Absent a surprise Supreme Court opinion, this debate will likely percolate through the rest of the judicial system for the foreseeable future. Its fate is uncertain. However, the Second Circuit’s resistance to such a broad application of the exemption, as well as subsequent lower court decisions in the Second Circuit, should give government transparency advocates hope that their views are represented in this legal battle.
 E.g., Wolf v. CIA, 473 F.3d 370, 374-75 (D.C. Cir. 2007).
 See 5 U.S.C. § 552(b)(1) (2012) (mandating that FOIA does not require disclosure of information that is “specifically authorized under criteria established by an Executive order to be kept secret in the interest of national defense or foreign policy and are in fact properly classified pursuant to such Executive order”); id. at § 552(b)(3) (mandating that FOIA does not require disclosure of information that is “specifically exempted from disclosure by statute”). The exemption for statutes is relevant in the national security context when the agency deploys statutes such as the National Security Act, 50 U.S.C. § 3024(i)(1) (2012), which enables the Director of National Intelligence to “protect intelligence sources and methods from unauthorized disclosure.” In addition, the government has taken the position that certain government entities, such as the National Security Council, are exempt from FOIA’s disclosure requirements. See Douglas Cox & Ramzi Kassem, Off the Record: The National Security Council, Drone Killings, and Historical Accountability, 31 Yale J. on Reg. 363, 365 (2014).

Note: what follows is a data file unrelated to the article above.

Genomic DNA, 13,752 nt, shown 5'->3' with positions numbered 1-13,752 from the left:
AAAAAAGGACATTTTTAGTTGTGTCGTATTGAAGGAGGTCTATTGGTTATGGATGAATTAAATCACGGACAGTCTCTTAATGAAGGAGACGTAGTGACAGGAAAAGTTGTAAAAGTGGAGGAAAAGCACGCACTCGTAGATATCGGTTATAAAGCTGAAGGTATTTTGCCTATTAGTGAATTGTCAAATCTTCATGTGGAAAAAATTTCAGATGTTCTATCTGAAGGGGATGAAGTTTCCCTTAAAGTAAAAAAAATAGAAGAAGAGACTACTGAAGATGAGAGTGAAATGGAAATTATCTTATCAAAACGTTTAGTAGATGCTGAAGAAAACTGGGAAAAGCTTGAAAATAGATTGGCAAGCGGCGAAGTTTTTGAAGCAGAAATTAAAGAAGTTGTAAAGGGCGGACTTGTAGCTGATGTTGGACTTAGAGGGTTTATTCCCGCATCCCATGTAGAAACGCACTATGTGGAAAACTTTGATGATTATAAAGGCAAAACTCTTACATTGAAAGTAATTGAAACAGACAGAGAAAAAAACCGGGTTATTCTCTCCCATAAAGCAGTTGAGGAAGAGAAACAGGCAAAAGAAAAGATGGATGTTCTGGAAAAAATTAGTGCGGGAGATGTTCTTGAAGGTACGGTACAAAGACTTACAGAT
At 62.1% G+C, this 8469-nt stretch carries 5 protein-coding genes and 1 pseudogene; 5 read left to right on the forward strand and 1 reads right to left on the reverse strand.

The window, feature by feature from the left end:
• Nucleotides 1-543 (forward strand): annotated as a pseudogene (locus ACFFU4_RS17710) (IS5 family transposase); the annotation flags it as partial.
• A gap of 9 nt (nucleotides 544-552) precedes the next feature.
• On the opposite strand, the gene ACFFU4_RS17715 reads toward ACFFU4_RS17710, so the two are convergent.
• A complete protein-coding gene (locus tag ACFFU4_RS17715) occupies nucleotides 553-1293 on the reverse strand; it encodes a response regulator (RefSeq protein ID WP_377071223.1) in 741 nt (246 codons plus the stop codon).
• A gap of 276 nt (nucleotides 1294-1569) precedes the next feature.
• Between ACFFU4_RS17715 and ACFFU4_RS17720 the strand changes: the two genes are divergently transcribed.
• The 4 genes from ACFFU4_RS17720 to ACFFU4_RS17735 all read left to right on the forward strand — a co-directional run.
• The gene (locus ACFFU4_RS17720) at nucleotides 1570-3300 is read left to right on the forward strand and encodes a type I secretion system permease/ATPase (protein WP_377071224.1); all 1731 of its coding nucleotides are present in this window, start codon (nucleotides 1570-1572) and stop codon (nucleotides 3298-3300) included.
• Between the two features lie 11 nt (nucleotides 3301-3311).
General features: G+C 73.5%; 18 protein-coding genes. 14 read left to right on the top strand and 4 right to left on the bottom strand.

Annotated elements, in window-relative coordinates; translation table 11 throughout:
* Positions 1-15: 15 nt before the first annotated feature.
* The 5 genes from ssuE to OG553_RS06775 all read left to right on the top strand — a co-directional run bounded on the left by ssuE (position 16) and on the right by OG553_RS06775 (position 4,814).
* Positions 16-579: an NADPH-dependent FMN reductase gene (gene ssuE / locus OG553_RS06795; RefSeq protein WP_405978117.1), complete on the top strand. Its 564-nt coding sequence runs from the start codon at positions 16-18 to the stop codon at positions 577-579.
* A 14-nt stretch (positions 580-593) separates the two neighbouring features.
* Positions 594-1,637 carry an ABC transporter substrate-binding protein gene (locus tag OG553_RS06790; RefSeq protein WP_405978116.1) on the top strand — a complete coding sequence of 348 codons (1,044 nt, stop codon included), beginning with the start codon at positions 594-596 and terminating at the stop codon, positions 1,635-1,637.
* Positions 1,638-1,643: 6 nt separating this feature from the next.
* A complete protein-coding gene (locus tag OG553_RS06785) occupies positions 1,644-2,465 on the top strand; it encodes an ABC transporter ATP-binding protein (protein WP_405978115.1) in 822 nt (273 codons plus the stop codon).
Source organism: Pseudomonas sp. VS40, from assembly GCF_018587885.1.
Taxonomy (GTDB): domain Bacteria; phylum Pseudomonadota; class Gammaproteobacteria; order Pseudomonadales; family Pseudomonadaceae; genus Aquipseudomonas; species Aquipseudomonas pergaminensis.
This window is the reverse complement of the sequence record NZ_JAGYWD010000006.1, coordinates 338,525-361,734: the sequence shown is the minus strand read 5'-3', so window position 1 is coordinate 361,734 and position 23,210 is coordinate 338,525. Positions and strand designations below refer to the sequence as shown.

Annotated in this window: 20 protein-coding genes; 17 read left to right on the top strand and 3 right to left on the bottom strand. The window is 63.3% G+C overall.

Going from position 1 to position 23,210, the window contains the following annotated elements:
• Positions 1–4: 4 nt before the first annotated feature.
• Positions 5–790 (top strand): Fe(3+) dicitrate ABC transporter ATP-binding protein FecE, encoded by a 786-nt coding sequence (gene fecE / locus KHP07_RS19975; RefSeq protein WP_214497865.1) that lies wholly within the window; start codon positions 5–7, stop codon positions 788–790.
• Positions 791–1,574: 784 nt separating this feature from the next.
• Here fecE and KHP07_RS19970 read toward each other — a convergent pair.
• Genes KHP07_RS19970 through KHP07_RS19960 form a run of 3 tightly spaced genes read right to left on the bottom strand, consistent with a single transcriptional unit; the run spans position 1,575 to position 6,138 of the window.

5 U.S.C. § 552(b)(2) (2012).
 Crooker v. Bureau of Alcohol, Tobacco & Firearms, 670 F.2d 1051 (D.C. Cir. 1981).
 Elliott v. U.S. Dep’t of Agric., 596 F.3d 843 (D.C. Cir. 2010).
 Kensington Res. & Recovery v. U.S. Dep’t Hous. & Urban Dev., 620 F. Supp. 2d 908 (N.D. Ill. 2009).
 562 U.S. 562 (2011).
 Id. at 570.
 Id. at 582 (Alito, J., concurring) (citing 5 U.S.C. § 552(b)(7) (2012)).
 To be sure, Alito’s argument was not entirely novel. A smattering of lower courts had flirted with similar broad interpretation of Exemption 7. See, e.g., Living Rivers v. U.S. Bureau of Reclamation, 272 F. Supp. 2d 1313 (D. Utah 2003). However, this view did not reach prominence until Alito’s concurrence. See Michael J. Sherman, FOIA in the Aftermath of 9/11, 19 St. Thomas L. Rev. 281, 291 (2006) (noting that Exemption 7’s protections for law enforcement information that might endanger individuals has “not played a major role in post-9/11 FOIA case law”).
 Pub. Emps. for Envtl. Responsibility v. Int’l Boundary and Water Comm’n, 740 F.3d 195, 199 (D.C. Cir. 2014).
 Id. at 206.
 Elec. Privacy Info. Center v. U.S. Dep’t of Homeland Sec., 777 F.3d 518 (D.C. Cir. 2015).
 543 F.3d 59, 73 (2d Cir. 2008), vacated on other grounds, 558 U.S. 1042 (2009).
 Schwartz v. U.S. Dep’t of Def., 15-CV-7077, slip op at 28 (quoting Jefferson v. U.S. Dep’t of Justice, 28 F.3d 172, 177 (D.C. Cir. 2002)).